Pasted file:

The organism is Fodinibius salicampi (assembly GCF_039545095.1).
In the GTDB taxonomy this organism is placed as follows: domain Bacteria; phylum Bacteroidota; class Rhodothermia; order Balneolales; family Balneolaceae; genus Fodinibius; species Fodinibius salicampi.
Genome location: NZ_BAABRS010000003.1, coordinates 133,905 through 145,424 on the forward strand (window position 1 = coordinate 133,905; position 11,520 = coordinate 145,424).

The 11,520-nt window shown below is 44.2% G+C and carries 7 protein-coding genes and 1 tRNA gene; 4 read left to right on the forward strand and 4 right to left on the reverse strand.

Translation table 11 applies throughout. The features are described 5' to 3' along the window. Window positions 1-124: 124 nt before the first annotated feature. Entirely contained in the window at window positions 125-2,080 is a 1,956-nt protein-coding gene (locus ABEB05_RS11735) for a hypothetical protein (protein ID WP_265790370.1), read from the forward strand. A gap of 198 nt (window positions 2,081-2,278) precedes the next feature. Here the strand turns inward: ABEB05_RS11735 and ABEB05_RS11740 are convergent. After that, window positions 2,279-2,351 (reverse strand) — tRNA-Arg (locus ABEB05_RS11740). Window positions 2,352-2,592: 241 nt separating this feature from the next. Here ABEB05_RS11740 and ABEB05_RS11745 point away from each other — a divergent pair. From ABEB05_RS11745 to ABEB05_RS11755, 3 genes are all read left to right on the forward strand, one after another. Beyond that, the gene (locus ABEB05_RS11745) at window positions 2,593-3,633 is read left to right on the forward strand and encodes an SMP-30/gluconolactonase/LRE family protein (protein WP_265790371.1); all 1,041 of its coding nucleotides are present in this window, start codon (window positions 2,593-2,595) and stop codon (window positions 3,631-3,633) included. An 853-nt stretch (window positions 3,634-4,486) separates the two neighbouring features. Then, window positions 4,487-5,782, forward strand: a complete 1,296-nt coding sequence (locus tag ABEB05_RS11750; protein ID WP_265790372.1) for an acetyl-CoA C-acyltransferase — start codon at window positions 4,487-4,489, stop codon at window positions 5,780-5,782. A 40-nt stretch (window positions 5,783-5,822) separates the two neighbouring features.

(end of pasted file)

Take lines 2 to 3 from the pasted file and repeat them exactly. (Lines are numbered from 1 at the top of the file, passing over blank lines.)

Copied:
In the GTDB taxonomy this organism is placed as follows: domain Bacteria; phylum Bacteroidota; class Rhodothermia; order Balneolales; family Balneolaceae; genus Fodinibius; species Fodinibius salicampi.
Genome location: NZ_BAABRS010000003.1, coordinates 133,905 through 145,424 on the forward strand (window position 1 = coordinate 133,905; position 11,520 = coordinate 145,424).